Whether you’re currently storing your daily aggregate data with a local timezone or in GMT/UTC, you’ll eventually need to display that data in a different timezone. There is an optimal way to store reporting data in Redshift to support different locales.
If reporting data is currently being aggregated at the day grain, the database size is going to explode for each timezone supported. However, this shouldn’t be a performance issue as long as the sortkey is set up correctly, although it will impact data storage.
This may be obvious, but you won’t be able to transition to localized data unless you have a date field with the time of day, but you can translate to most timezones if you at least have data aggregated at the hour.
I recommend a table that looks like this:
CREATE TABLE mytable ( datekey DATE, timezone VARCHAR(32), daylight BOOLEAN, measure1 INTEGER, measure2 INTEGER ) DISTSTYLE EVEN SORTKEY ( datekey, timezone, daylight );
If Redshift is also your data processing environment, you can use the CONVERT_TIMEZONE() function in Redshift. For example if your raw data is stored in UTC:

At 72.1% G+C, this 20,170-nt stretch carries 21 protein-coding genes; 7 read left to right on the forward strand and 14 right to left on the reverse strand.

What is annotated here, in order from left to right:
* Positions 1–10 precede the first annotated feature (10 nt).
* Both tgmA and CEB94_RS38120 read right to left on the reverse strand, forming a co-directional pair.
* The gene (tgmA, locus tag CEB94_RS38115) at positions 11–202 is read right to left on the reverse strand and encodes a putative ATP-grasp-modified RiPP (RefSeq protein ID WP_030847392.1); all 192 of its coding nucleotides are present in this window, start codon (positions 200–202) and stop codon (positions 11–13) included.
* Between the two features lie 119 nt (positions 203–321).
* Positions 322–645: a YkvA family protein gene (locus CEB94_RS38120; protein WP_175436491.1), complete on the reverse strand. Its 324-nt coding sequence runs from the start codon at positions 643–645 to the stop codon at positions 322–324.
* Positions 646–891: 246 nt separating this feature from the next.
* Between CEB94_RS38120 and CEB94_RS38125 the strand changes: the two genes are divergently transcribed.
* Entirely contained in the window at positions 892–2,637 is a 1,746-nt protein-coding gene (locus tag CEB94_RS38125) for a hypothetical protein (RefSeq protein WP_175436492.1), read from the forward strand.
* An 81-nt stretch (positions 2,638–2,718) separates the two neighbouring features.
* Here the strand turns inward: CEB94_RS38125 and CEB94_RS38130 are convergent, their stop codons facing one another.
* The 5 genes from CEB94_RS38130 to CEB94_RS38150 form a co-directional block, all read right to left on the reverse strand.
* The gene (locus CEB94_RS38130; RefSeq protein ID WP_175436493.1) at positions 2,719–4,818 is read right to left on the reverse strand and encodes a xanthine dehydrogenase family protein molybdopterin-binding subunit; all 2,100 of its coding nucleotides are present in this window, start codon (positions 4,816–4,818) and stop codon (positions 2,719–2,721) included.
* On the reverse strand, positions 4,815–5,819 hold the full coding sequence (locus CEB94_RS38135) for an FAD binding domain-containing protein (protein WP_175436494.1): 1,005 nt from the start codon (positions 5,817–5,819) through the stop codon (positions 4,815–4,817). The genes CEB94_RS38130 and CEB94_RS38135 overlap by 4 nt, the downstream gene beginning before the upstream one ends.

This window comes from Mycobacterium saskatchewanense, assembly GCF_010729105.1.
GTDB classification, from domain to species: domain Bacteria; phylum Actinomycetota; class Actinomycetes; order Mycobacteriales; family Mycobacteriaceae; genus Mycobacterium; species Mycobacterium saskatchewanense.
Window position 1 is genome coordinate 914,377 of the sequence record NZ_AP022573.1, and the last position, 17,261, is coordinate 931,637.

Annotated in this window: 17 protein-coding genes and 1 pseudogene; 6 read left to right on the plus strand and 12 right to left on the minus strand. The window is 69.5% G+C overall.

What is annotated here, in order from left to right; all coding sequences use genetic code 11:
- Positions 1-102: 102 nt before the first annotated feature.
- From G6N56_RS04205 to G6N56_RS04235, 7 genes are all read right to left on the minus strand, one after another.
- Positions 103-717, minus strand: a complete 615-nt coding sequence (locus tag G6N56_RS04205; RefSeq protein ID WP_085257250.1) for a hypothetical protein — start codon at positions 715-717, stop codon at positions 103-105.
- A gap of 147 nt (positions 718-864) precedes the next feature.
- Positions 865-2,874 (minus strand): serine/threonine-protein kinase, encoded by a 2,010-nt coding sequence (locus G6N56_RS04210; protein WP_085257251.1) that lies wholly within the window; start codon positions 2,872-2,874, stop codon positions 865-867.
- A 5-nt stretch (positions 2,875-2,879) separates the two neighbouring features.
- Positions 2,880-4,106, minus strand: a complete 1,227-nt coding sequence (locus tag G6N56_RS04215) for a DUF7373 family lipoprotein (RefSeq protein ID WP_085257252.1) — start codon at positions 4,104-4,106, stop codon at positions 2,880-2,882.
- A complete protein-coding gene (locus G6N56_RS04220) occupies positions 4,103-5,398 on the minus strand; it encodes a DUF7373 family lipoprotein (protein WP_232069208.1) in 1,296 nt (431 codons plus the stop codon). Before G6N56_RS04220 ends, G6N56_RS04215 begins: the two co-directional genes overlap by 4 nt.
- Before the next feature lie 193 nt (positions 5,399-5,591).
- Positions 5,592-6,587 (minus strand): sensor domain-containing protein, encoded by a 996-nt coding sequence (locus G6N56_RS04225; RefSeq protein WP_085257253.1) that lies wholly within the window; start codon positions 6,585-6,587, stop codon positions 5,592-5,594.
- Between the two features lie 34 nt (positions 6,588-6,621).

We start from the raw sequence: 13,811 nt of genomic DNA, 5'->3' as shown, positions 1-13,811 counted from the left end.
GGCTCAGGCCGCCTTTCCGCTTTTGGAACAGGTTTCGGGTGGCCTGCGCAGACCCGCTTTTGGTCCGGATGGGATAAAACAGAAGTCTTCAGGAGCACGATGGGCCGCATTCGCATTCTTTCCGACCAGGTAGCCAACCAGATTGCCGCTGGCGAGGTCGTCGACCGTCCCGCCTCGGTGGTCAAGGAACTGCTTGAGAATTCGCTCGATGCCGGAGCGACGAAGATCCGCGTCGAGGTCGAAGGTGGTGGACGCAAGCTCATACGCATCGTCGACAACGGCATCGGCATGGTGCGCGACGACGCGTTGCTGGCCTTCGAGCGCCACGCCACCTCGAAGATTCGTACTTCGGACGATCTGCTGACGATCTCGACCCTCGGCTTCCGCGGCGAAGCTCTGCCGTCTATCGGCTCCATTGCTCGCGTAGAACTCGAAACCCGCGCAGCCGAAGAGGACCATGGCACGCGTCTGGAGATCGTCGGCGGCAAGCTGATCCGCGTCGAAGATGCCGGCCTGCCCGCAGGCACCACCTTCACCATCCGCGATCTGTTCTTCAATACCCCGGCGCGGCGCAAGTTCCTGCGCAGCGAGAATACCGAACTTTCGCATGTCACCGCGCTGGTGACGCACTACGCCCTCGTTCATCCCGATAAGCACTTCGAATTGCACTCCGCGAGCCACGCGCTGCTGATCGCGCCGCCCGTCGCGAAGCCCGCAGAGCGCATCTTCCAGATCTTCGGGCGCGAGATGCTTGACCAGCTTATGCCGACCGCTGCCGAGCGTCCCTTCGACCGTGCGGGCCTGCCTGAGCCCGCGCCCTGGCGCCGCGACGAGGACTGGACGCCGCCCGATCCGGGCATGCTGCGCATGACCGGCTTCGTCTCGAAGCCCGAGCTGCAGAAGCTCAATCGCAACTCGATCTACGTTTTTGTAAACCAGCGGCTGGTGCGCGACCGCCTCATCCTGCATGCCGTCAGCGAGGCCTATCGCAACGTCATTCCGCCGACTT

INSERT INTO mytable ( SELECT CONVERT_TIMEZONE('UTC', 'US/Eastern', datetimekey) , 'US/Eastern' , TRUE , SUM(measure1) , SUM(measure2) FROM rawtable GROUP BY 1,2,3 );
In Redshift, if you use the full timezone name, you’ll get dates adjusted for daylight savings time, appropriately switching between Eastern Standard Time and Eastern Daylight Time depending on the day. If you want Eastern Standard Time always, you would process your non-daylight records like this:
INSERT INTO mytable ( SELECT CONVERT_TIMEZONE('UTC', 'EST', datetimekey) , 'US/Eastern' , FALSE , SUM(measure1) , SUM(measure2) FROM rawtable GROUP BY 1,2,3 );
You may not need the daylight flag if you’re not offering this view to your clients.
You would then query your aggregate data for reporting in a localized time by using a query like this:
SELECT datekey , SUM(measure1) , SUM(measure2) FROM mytable WHERE datekey BETWEEN $startdate AND $enddate AND timezone=$timezone AND $daylight GROUP BY 1;
In theory, one could have a measure column for each timezone, or a date column for each timezone and still only have one record per day, taking advantage of the columnar storage of Redshift and reducing the amount of data for table scans. However, having to change the schema to add new timezones is not maintenance that I look forward too. Having just a regular sort key should be almost as fast. The interleaved sort keys released in May of 2015 shouldn’t even be necessary. Just don’t forget to vacuum and analyze these fact tables when necessary.